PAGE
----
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Phase contrast magnetic resonance imaging (PC-MRI) is a specific type of magnetic resonance imaging used primarily to determine flow velocities. PC-MRI can be considered a method of Magnetic Resonance Velocimetry. It also provides a method of magnetic resonance angiography. Since modern PC-MRI is typically time-resolved, it provides a means of 4D imaging (three spatial dimensions plus time).[2]

Phase contrast magnetic resonance imaging
Medical diagnostics
Vastly undersampled Isotropic Projection Reconstruction (VIPR) Phase Contrast (PC) sequence MRI of arterial dissections.jpg
Vastly undersampled Isotropic Projection Reconstruction (VIPR) of a Phase Contrast (PC) MRI sequence of a 56 year-old male with dissections of the celiac artery (upper) and the superior mesenteric artery (lower). Laminar flow is present in the true lumen (closed arrow) and helical flow is present in the false lumen (open arrow).[1]
Purposemethod of magnetic resonance angiograph

Contents

How it WorksEdit

Atoms with an odd number of protons or neutrons have a randomly aligned angular spin momentum. When placed in a strong magnetic field, some of these spins align with the axis of the external field, which causes a net 'longitudinal' magnetization. These spins precess about the axis of the external field at a frequency proportional to the strength of that field. Then, energy is added to the system through a Radio frequency (RF) pulse to 'excite' the spins, changing the axis that the spins precess about. These spins can then be observed by receiver coils (Radiofrequency coils) using Faraday's law of induction. Different tissues respond to the added energy in different ways, and imaging parameters can be adjusted to highlight desired tissues.

All of these spins have a phase that is dependent on the atom's velocity. Phase shift   of a spin is a function of the gradient field  :

 

where   is the Gyromagnetic ratio and   is defined as:

  ,

  is the initial position of the spin,   is the spin velocity, and   is the spin acceleration.

If we only consider static spins and spins in the x-direction, we can rewrite equation for phase shift as:

 

We then assume that acceleration and higher order terms are negligible to simplify the expression for phase to:

 

where   is the zeroth moment of the x-gradient and   is the first moment of the x gradient.

If we take two different acquisitions with applied magnetic gradients that are the opposite of each other (bipolar gradients), we can add the results of the two acquisitions together to calculate a change in phase that is dependent on gradient:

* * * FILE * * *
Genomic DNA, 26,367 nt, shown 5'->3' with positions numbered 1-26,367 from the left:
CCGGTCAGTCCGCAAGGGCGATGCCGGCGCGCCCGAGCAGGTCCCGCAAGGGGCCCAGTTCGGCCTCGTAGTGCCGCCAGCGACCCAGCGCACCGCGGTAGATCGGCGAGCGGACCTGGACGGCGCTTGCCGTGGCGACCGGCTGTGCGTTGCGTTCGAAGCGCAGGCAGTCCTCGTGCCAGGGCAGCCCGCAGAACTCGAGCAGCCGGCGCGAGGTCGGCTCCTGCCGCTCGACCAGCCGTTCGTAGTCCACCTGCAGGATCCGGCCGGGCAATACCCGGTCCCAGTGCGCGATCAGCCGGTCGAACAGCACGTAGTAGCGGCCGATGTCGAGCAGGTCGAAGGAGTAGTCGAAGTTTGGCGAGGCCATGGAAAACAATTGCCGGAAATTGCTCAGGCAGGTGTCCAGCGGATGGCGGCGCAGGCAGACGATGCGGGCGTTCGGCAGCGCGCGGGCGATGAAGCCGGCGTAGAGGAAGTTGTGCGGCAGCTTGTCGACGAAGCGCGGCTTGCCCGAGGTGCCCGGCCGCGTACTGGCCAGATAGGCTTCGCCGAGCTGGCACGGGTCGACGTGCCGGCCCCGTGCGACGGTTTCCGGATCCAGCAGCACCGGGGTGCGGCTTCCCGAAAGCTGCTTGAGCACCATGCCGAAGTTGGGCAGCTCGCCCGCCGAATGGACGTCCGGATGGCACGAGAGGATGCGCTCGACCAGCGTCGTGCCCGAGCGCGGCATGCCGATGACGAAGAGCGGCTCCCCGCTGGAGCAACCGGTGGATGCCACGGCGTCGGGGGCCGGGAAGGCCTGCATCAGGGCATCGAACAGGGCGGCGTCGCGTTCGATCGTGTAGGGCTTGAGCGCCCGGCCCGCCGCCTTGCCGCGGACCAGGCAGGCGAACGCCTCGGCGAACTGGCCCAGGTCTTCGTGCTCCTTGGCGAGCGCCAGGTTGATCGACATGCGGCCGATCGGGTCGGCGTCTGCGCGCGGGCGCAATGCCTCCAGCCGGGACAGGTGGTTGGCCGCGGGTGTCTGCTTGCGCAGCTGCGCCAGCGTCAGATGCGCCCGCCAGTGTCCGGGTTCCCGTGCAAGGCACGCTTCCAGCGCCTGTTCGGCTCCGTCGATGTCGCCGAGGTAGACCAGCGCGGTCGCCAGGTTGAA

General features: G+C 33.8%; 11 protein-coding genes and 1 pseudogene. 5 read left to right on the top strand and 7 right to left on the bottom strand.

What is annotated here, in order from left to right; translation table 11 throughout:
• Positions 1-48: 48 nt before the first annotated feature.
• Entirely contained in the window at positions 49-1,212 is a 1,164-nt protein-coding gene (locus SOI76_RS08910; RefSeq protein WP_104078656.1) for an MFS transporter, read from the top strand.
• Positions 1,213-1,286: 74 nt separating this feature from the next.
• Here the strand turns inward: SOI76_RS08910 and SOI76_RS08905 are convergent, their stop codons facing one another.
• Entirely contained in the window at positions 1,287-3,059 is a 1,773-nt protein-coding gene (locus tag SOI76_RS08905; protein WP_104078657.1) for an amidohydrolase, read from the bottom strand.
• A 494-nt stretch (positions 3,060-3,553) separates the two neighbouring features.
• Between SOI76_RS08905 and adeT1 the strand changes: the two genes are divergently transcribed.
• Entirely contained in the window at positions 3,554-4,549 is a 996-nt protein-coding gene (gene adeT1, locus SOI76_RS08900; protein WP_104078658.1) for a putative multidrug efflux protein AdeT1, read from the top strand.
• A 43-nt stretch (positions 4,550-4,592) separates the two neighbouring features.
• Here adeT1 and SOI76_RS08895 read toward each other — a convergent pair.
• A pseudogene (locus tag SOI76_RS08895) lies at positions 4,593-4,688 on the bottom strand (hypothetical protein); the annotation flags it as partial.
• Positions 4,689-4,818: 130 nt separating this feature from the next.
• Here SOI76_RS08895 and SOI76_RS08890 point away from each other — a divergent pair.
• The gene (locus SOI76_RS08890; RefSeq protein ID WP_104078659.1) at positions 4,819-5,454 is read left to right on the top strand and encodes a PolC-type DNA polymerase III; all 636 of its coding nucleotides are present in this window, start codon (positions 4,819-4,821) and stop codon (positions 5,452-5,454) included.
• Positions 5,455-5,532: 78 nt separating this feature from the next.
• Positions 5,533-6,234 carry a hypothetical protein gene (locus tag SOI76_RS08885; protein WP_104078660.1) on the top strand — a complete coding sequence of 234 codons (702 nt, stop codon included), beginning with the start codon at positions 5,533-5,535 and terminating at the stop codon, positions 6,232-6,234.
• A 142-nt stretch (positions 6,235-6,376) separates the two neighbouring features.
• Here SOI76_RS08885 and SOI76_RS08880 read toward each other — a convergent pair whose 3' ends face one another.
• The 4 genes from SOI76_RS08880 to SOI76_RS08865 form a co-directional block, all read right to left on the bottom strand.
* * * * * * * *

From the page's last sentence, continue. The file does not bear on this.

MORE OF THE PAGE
where  .[3][4]

The phase shift is measured and converted to a velocity according to the following equation:

 

where   is the maximum velocity that can be recorded and   is the recorded phase shift.

The choice of   defines range of velocities visible, known as the ‘dynamic range’. A choice of   below the maximum velocity in the slice will induce aliasing in the image where a velocity just greater than   will be incorrectly calculated as moving in the opposite direction. However, there is a direct trade-off between the maximum velocity that can be encoded and the signal-to-noise ratio of the velocity measurements. This can be described by:

 

where   is the signal-to-noise ratio of the image (which depends on the magnetic field of the scanner, the voxel volume, and the acquisition time of the scan).

For an example, setting a ‘low’   (below the maximum velocity expected in the scan) will allow for better visualization of slower velocities (better SNR), but any higher velocities will alias to an incorrect value. Setting a ‘high’   (above the maximum velocity expected in the scan) will allow for the proper velocity quantification, but the larger dynamic range will obscure the smaller velocity features as well as decrease SNR. Therefore, the setting of   will be application dependent and care must be exercised in the selection.

To allow for more flexibility in selecting  , instantaneous phase (phase unwrapping) can be used to increase both dynamic range and SNR.[5]

Encoding MethodsEdit

When each dimension of velocity is calculated based on acquisitions from oppositely applied gradients, this is known as a six-point method. However, more efficient methods are also used. Two are described here:

Simple Four-point MethodEdit

Four sets of encoding gradients are used. The first is a reference and applies a negative moment in  , , and  . The next applies a positive moment in  , and a negative moment in   and  . The third applies a positive moment in  , and a negative moment in   and  . And the last applies a positive moment in  , and a negative moment in   and  .[6] Then, the velocities can be solved based on the phase information from the corresponding phase encodes as follows:

 
 
 

Balanced Four-Point MethodEdit

The balanced four-point method also includes four sets of encoding gradients. The first is the same as in the simple four-point method with negative gradients applied in all directions. The second has a negative moment in  , and a positive moment in   and  . The third has a negative moment in  , and a positive moment in   and  . The last has a negative moment in   and a positive moment in   and  .[7] This gives us the following system of equations: